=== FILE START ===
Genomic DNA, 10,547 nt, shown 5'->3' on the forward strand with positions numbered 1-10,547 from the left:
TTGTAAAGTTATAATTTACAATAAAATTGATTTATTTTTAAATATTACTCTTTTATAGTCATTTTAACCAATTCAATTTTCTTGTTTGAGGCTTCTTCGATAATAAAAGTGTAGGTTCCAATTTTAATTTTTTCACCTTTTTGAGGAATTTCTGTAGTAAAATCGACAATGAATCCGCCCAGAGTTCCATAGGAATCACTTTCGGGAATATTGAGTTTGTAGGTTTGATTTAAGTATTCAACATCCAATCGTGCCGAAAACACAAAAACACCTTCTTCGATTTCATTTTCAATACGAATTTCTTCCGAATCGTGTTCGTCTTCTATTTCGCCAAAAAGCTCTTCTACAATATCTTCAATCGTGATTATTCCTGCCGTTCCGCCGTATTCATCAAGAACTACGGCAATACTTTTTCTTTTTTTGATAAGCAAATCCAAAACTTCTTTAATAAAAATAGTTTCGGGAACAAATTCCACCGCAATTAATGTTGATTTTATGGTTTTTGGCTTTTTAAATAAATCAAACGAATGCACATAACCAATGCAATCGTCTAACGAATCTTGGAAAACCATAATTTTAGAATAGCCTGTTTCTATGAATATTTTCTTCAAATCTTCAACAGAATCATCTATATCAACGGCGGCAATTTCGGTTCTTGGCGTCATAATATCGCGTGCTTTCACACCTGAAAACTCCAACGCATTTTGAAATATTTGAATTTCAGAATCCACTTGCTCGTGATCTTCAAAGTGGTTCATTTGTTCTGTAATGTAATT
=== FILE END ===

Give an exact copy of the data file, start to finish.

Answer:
Genomic DNA, 10,547 nt, shown 5'->3' on the forward strand with positions numbered 1-10,547 from the left:
TTGTAAAGTTATAATTTACAATAAAATTGATTTATTTTTAAATATTACTCTTTTATAGTCATTTTAACCAATTCAATTTTCTTGTTTGAGGCTTCTTCGATAATAAAAGTGTAGGTTCCAATTTTAATTTTTTCACCTTTTTGAGGAATTTCTGTAGTAAAATCGACAATGAATCCGCCCAGAGTTCCATAGGAATCACTTTCGGGAATATTGAGTTTGTAGGTTTGATTTAAGTATTCAACATCCAATCGTGCCGAAAACACAAAAACACCTTCTTCGATTTCATTTTCAATACGAATTTCTTCCGAATCGTGTTCGTCTTCTATTTCGCCAAAAAGCTCTTCTACAATATCTTCAATCGTGATTATTCCTGCCGTTCCGCCGTATTCATCAAGAACTACGGCAATACTTTTTCTTTTTTTGATAAGCAAATCCAAAACTTCTTTAATAAAAATAGTTTCGGGAACAAATTCCACCGCAATTAATGTTGATTTTATGGTTTTTGGCTTTTTAAATAAATCAAACGAATGCACATAACCAATGCAATCGTCTAACGAATCTTGGAAAACCATAATTTTAGAATAGCCTGTTTCTATGAATATTTTCTTCAAATCTTCAACAGAATCATCTATATCAACGGCGGCAATTTCGGTTCTTGGCGTCATAATATCGCGTGCTTTCACACCTGAAAACTCCAACGCATTTTGAAATATTTGAATTTCAGAATCCACTTGCTCGTGATCTTCAAAGTGGTTCATTTGTTCTGTAATGTAATT